While most of the people relate Holi as just the festival of colours and gujiyas, only some know the relevance of celebrating it.
Celebrated every year on Poornima (full moon day), Holi also has a mythological significance behind it, like every other festival. According to the Hindu calendar, it falls in the month called Phalguna.
King Hiranyakashipu, a demon, was the father of Prahlad, who was a devotee of Lord Vishu. The king was blessed with a boon and had 5 special powers. Owing to these powers, no human or animal could kill Hiranyakashipu.
Killing him indoors or outdoors, with a handheld or projectile weapons was not at all possible. Moreover, no one could kill the demon king on land, water or air.
Blinded by the ego, the demon king forced everyone to pray him as the ultimate God. However, Prahlad, his son, disregarded him and prayed Vishnu instead. Out of anger towards him, Hiranyakashipu tried to kill his own son and used many ways, but failed each time.
Later, Holika, Hiranyakashipu’s sisterdevised an evil plan to kill Prahlad. A special shawl kept Holika unharmed from fire. Taking advantage of that, she tookPrahlad into her lap and sat on a burning pyre.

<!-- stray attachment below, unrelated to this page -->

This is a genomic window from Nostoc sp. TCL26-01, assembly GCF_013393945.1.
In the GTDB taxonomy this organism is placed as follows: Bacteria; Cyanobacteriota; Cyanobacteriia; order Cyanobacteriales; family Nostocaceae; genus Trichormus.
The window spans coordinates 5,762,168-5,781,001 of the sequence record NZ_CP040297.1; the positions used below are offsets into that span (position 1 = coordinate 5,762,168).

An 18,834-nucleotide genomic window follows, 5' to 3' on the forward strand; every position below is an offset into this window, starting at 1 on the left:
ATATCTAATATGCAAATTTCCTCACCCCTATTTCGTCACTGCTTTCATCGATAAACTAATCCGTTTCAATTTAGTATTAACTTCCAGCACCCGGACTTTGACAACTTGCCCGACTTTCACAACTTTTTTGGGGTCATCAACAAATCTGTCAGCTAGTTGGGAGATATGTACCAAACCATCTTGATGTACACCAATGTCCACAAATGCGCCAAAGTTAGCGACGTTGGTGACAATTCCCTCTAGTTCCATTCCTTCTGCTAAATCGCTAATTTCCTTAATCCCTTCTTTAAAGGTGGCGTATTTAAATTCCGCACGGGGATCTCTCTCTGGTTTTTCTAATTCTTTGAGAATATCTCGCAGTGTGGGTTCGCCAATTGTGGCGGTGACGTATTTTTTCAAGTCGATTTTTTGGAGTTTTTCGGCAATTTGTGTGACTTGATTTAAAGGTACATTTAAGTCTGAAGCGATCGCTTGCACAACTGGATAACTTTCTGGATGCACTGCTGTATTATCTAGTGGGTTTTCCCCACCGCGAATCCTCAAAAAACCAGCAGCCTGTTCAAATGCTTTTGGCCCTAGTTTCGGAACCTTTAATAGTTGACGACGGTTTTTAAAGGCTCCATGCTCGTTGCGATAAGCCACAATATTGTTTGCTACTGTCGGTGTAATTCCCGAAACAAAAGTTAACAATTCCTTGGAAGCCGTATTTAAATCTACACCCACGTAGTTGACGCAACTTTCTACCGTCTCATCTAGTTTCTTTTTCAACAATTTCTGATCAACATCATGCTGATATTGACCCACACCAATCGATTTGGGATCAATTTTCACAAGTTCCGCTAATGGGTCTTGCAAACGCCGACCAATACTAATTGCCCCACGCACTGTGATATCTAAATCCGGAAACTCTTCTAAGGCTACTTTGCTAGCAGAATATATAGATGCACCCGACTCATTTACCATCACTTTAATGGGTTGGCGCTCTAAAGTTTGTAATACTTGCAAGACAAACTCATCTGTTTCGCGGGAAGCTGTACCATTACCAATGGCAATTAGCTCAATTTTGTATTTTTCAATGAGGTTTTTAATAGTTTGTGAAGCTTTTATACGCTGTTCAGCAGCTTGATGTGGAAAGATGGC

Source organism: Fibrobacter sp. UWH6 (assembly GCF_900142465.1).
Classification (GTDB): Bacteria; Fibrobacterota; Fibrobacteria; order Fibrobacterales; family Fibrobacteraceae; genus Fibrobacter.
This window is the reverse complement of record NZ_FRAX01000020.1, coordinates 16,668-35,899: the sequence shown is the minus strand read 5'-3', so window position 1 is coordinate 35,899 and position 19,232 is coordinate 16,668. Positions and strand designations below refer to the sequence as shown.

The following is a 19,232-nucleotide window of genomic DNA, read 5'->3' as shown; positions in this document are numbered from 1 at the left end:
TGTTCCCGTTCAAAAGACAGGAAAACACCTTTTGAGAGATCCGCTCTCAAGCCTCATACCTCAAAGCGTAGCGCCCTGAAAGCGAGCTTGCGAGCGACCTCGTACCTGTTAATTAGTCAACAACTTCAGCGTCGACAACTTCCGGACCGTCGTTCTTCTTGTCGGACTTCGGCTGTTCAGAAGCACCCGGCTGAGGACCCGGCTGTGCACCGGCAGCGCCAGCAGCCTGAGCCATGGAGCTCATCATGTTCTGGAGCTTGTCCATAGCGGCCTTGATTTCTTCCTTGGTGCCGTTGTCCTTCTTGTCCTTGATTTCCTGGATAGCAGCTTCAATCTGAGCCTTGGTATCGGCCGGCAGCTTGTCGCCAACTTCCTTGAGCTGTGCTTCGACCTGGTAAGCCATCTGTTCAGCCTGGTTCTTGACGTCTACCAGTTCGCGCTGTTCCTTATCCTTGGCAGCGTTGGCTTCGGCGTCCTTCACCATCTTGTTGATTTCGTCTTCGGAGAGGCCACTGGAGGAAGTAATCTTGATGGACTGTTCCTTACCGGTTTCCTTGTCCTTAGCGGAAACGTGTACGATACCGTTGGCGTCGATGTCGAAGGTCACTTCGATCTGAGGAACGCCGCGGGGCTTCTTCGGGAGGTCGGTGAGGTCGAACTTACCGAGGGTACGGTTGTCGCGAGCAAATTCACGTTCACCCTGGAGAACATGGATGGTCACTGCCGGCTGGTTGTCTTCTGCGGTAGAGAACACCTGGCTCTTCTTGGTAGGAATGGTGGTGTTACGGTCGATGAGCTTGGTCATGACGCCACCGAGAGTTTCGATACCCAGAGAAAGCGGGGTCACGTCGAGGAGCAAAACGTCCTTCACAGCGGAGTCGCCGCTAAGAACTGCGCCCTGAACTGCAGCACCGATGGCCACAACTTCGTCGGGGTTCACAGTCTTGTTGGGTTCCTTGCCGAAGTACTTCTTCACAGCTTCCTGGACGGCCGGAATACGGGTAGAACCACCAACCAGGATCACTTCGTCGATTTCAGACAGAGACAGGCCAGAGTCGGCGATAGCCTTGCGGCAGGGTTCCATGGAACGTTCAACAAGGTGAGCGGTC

Though, the Vishnu devotee child remained unharmed and instead ofPrahlad, it was Holika who died. This was the time when Vishnu took the avatar of Narasimha – a half human and half lion, to restore people’s faith in Dharma, and killed Hiranyakashipu.
From that day, people burn Holi and remember Prahlad’s devotion towards God.
Another story behind Holi is related to Lord Krishna and Radha. As a child, Krishna was darkin complexion, while Radha was fair-skinned. When he asked his mother,Yashoda, about it, she Yashoda playfully asked him to applythe colour of his choice on Radha’s face.
The mischievous kid, Krishna applied black colour on Radha’s face to make her look like him. Ever since, Holi came to be known as the festival of colours!